52. Brozo2011 52 3. Form Cross-Age Tutoring Partnerships and Use Community Mentors as Reading Buddies
“THE MOST POTENT BENEFIT OF SUCH A PROGRAM (CROSS-AGE TUTORING PARTNERSHIP PROGRAM) IS
THAT IT IMBUES STRUGGLING READERS WITH A SENSE OF RESPONSIBILITY AND PURPOSE FOR IMPROVINGTHEIR OWN ABILITIES”
--BROZO & HARGIS, JAAL, September 2003
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54. Reading Buddies 17-year-old Tremayne & 2nd grader LaBron in a cross-age tutoring program
Read about and researched Chicago Bears football
Led to performance enhancement drugs, steriods
Explored the exaggeratedly muscled heroes and villains in computer games, such as True Crime: Streets of LA (Activision), WWF Wrestlemania (THQ), Take No Prisoners (Red Orb), The Hulk (Vivendi-Universal), Army Men: Sarge's Heroes (3DO), and X-Men: Mutant Academy (Activision). . Brozo2011 54
55. Reading Buddies Pictures were then downloaded into Adobe Photoshop so they could be altered
Tremayne and LaBron learned how to rework the main characters' physiques, reshaping them in ways that were more proportional to normal muscle development
They displayed their work in a PowerPoint presentation with "before" slides, accompanied by captions warning of the dangers of steroids and other illegal substances for building muscle, and "after" slides with statements about good health, diet, and fitness Brozo2011 55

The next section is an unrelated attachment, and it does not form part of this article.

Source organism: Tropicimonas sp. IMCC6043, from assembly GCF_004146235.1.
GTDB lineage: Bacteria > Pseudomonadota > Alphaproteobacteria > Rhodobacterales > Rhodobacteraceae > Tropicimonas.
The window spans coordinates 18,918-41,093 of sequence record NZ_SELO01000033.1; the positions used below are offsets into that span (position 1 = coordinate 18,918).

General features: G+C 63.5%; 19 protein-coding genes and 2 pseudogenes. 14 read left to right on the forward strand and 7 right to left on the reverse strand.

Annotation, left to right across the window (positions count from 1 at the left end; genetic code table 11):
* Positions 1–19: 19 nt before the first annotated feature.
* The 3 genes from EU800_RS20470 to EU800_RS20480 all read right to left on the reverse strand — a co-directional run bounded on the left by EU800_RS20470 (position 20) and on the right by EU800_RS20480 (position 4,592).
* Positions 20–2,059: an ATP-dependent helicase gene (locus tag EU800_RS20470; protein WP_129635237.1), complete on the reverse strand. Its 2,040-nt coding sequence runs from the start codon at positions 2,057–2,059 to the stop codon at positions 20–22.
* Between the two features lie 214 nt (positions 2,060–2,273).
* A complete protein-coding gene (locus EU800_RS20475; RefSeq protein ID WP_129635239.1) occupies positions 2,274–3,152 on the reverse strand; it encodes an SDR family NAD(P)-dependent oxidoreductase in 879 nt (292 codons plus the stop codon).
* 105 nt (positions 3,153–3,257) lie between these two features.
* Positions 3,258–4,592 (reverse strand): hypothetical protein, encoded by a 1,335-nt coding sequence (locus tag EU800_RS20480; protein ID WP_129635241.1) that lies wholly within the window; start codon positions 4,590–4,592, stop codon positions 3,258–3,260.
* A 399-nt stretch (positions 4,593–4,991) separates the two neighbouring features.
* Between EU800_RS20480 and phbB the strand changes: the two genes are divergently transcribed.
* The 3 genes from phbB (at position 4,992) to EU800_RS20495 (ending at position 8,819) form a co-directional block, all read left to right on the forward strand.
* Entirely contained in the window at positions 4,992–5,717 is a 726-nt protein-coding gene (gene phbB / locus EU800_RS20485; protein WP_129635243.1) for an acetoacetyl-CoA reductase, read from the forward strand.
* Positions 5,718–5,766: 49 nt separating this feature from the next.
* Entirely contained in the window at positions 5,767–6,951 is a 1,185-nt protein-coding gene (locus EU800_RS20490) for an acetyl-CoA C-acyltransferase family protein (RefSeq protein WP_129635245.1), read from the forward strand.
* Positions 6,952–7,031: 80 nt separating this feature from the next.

56. Gender- and cultural-matched role models have the most positive effect on educational outcomes (Zirkel, 2002) and are sorely needed in the lives of many boys (Brozo, 2011)
Men who are active readers can work one-on-one or participate in boys book clubs Brozo2011 Community Mentors as Reading Buddies for Boys 56
57. One mentoring pair included Rickey, a recently retired Naval pilot and instructor, and Marcus, a 11-year-old fifth-grader with a reading achievement level of 3rd grade and a special education label
Built fluency with the book The House that Crack Built
Read the novel Monster and role played scenes
Wrote letters to Congressmen urging them not to support legislation to make the death penalty an option for minors found guilty of capital murder Brozo2011 Community Mentors as Reading Buddies for Boys 57
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Expose Boys to Texts with Positive Male Values and Archetypes
59. Books with Positive Male Values Imbue young boys with images and models of positive male values while at the same time capture their imaginations with print and engage them as readers.
Help boys envision ways of being male that are different from the stereotypic images of masculinity that saturate popular media and culture in society
Help boys incorporate thoughtful and competent reading into their burgeoning male identities
60. Children’s Books with Positive Male Values Respectfulness -Alley Oops (Levy, J. 2005)
Responsibility - Just a Dream (Van Allsburg, 2002)
Honesty - The Empty Pot (Demi, 1996)
Courage - More Than Anything Else (Bradby, 1995)
61. Children’s Books with Positive Male Values Cooperation - Elephant on my Roof (Harris, 2006)
Tolerance - Teammates (Golenback, 1992)
Generosity - Sam and the Lucky Money (Chinn, 1997)
Perseverance - Leonardo’s Dream (de Beer, 2004)